Parade Lap

Isle of Man Festival of Motorcycling

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I first went to the TT in 1972 with my Dad as he was the Michelin Service Manager covering all the GPs, National races etc. It meant, without realising it, I had access to all the top names of the time: Ago, Read, Grant, Charlie Williams and so on - however at the time, to a spotty 10 year old they were just blokes in leathers racing bikes.

But the event had affected me deeper than I knew; it was in the mid 90's while I was at my height of my Supersport career that the bug to do the event showed its head again but injury just weeks before both the 96 and 97 TTs prevented me from riding there.

For some reason career wise the need to do it went away but I guess like any addiction when you don't do it or stop doing it you've never actually given up - you are just in remission.


This year riding the Ripley Land G50 the team owner Ian Garbutt and I chatted about his Manx Classic TT campaign, he takes his 350 Drixton Honda K4, 350 AJS 7R and  Seeley G50.

Ian kindly said there would always be a machine there for me to do a lap on.


Also my long term friend Col Morris was taking a few RC45's over and knew the organisers well and they allowed me to use one of Col's allocated parade spaces, so all the infrastructure was in place, but did I still want to do it?


Hell yes!

Getting to the Isle of Man (AKA Alcatraz) is another story.

We took the ferry from Heysham with the van and had three trail bikes in the back so we could get around over there.

As soon as we arrived we all did a lap in the van it was only then the enormity of the event started to hit home, I had done the home work of studying the circuit layout before my 96 campaign but that was almost 20 years ago and now was a distant memory.

I still had the basic layout with some major landmarks as my reference points but all the detail was gone!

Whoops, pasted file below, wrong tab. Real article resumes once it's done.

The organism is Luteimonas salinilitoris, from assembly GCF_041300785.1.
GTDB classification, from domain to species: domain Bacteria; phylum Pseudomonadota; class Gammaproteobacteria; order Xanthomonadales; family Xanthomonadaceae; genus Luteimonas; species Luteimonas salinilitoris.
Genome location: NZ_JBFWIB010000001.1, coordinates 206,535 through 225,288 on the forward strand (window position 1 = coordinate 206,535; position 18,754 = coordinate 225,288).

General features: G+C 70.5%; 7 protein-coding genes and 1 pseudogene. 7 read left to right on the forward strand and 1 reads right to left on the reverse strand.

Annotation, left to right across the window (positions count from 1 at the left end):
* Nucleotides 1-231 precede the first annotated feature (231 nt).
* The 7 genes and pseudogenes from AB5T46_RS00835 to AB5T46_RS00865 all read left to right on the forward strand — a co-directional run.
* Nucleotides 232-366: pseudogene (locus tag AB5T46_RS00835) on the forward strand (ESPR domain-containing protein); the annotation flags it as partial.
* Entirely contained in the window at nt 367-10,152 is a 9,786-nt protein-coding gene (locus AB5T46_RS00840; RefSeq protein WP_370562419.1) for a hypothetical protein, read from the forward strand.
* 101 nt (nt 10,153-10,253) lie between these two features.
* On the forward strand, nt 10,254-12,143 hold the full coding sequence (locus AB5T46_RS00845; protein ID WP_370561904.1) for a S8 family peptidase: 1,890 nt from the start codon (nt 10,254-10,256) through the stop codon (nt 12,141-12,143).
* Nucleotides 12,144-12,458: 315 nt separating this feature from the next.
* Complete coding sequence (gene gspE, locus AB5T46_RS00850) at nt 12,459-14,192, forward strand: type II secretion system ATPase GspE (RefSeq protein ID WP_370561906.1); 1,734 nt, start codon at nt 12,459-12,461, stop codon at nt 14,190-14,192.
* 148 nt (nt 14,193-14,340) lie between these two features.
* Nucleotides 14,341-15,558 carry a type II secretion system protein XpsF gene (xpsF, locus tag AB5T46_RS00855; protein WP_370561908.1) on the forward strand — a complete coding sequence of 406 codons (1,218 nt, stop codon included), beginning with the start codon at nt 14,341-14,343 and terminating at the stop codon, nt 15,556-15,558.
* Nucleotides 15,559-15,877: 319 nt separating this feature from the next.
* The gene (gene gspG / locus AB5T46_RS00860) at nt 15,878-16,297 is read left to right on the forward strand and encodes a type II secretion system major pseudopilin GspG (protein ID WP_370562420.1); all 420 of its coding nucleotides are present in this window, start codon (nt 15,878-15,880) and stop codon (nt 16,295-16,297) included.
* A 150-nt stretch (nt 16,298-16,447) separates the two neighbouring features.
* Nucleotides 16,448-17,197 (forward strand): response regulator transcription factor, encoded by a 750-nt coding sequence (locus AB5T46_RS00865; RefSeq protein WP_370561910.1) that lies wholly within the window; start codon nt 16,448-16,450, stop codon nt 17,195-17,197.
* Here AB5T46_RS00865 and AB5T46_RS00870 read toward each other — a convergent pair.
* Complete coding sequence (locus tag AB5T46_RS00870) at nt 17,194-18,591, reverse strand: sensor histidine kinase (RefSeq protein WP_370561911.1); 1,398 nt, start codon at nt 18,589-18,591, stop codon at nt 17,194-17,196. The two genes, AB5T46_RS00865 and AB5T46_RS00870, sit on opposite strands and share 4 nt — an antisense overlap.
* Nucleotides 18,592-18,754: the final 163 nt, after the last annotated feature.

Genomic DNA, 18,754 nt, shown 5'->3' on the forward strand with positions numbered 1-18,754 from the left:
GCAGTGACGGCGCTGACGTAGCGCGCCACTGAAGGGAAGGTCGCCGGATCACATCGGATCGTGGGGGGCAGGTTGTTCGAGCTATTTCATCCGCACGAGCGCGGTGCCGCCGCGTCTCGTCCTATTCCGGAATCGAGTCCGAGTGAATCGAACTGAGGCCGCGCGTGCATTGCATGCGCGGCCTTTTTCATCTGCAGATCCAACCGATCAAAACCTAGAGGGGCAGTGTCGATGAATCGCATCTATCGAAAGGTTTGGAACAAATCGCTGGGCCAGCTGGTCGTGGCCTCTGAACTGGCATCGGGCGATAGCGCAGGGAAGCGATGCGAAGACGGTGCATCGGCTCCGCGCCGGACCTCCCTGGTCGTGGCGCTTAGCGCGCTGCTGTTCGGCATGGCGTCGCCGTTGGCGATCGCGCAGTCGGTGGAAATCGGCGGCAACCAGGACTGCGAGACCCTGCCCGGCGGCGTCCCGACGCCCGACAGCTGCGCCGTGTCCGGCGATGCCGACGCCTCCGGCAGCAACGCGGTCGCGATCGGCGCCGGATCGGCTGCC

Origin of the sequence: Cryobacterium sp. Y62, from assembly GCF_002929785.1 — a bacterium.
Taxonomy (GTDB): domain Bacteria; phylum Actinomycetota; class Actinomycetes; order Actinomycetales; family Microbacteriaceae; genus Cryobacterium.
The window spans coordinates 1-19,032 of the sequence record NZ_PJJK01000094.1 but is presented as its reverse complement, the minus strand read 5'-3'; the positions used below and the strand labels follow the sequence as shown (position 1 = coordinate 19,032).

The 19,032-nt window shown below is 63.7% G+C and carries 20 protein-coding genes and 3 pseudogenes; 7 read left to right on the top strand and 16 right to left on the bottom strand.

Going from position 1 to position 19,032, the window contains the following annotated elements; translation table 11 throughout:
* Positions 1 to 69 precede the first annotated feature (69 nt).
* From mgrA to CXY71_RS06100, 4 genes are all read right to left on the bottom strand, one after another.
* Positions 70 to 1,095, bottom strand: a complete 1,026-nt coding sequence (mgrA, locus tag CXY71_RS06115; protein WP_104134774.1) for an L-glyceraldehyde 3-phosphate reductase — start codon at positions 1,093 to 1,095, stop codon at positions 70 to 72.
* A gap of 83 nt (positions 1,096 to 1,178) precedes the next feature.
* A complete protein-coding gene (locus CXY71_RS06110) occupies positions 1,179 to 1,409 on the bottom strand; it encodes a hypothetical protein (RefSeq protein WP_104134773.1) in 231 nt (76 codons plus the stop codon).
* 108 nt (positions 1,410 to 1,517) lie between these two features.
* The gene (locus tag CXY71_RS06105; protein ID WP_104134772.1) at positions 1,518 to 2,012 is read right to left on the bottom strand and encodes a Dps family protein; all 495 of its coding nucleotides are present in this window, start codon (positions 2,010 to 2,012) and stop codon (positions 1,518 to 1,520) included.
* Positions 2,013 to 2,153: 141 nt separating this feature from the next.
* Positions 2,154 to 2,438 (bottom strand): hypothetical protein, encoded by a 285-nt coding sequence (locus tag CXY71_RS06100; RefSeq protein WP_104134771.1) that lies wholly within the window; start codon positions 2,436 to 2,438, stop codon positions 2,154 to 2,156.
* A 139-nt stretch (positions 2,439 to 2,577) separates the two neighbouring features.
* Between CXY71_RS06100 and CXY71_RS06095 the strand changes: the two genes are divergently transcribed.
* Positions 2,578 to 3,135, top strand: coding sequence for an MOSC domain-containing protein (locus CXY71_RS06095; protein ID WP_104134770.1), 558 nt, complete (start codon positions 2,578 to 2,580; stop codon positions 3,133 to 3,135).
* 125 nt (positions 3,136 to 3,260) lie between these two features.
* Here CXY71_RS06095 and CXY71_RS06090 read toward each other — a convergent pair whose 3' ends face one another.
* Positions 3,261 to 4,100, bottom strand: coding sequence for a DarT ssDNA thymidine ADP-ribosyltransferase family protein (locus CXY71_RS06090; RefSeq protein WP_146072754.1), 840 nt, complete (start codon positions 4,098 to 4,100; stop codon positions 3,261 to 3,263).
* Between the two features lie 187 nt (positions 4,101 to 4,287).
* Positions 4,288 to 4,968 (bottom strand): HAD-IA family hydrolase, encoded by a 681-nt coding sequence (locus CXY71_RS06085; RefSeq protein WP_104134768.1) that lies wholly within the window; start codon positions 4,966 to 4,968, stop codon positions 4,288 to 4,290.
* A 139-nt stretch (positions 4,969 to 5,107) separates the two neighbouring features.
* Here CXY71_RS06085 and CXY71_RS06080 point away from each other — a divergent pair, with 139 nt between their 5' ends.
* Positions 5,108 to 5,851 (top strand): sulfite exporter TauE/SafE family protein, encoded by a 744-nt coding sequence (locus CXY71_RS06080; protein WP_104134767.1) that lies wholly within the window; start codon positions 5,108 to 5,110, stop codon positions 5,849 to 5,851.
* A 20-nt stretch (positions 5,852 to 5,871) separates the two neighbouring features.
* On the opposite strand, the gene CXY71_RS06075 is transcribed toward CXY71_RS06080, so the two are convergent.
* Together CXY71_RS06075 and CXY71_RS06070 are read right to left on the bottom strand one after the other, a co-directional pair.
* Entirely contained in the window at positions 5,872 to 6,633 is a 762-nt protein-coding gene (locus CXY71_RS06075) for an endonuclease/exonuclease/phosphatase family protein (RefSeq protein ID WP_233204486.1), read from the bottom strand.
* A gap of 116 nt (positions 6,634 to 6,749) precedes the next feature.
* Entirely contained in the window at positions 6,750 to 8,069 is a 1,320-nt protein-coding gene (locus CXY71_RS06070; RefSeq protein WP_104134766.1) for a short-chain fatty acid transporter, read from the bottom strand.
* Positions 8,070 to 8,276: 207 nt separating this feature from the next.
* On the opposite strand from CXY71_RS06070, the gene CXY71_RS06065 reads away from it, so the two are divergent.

Over the next few days we managed one more lap in the van and a couple on the bikes which only reinforced exactly how much I didn't know.

Best get a few laps in driving the van to resurrect the memory from when I learnt the track twenty years ago.

As I understand it Mike, remember to turn right at Ballacraine...

Anyway Monday soon came around but the weather was awful and as we suspected the whole days events were cancelled and re-scheduled for Tuesday.


This meant losing out on the flights home, and having to repay as foot passengers on the boat, and then organising a lift home from Liverpool - plus finding another place to stop for the night but Bruce Baker sorted us a night at the Rutland Hotel on the sea front; ironically the first place I stayed with my dad back in 72.

It was the correct thing to do, postponing the parade lap, we went for a look on top of Snaefell, and as you can see, you couldn't see...

I just wish we could just get going...

Tuesday was a great day, the sun was out the wind had died down and it all looked like it was going to happen.


'Sally' the 7R was prepped and wheeled through into the holding area ready for the off, I was 35 on the road out of almost 150 riders in the parade so was called up in the first wave of riders.


We were lined up roughly in rider number order so the commentators could give a brief review of each rider, and before I knew it I was being waved into the start box.


I was very nervous and was thinking of exactly why I was doing this but before I could talk myself out of it I was away down Bray Hill.


Riding last years 350 Classic winning machine Ian's beautiful AJS 7R I rode off for my first ever closed roads lap.

Johnny Corrin kept it quiet that he was having a run round as well.

The last time I saw 'the bad news tour' waving from the bushes was in 1994 at the Bol d'Or - hanging from a tree opposite the start and finish line!

Occasionally waving at the large crowd I tried to focus on where I was going, however it was all coming towards me so much quicker than I was used to. Sections I had a basic idea of where I was going I could semi relax but a lot of the time I was simply riding as fast as I thought safe, vey frustrating as you come out of a corner and realise you could have gone flat out but hey I was enjoying myself too much to worry too much.

On to the mountain mile over the railway tracks at the Bungalow Sally was running sweet as a nut, "from here is mostly down hill" I thought and was thinking I was almost home.

Then just before Windy Corner the engine started to falter, shit I was running out of fuel.Rolling to a halt I stopped at Windy very disappointed but still smiling.

Then two great chaps riding Enduro machines offered me some fuel from their bikes and with the help of a Lucozade bottle we transferred enough fuel to get me and Sally home.


Everyone was waiting for me back in the pits and were relieved to see me finally roll into the pit area, helmet off and I couldn't stop talking about my lap and what a lap, one I will remember forever.


Will I do it again?

-watch this space!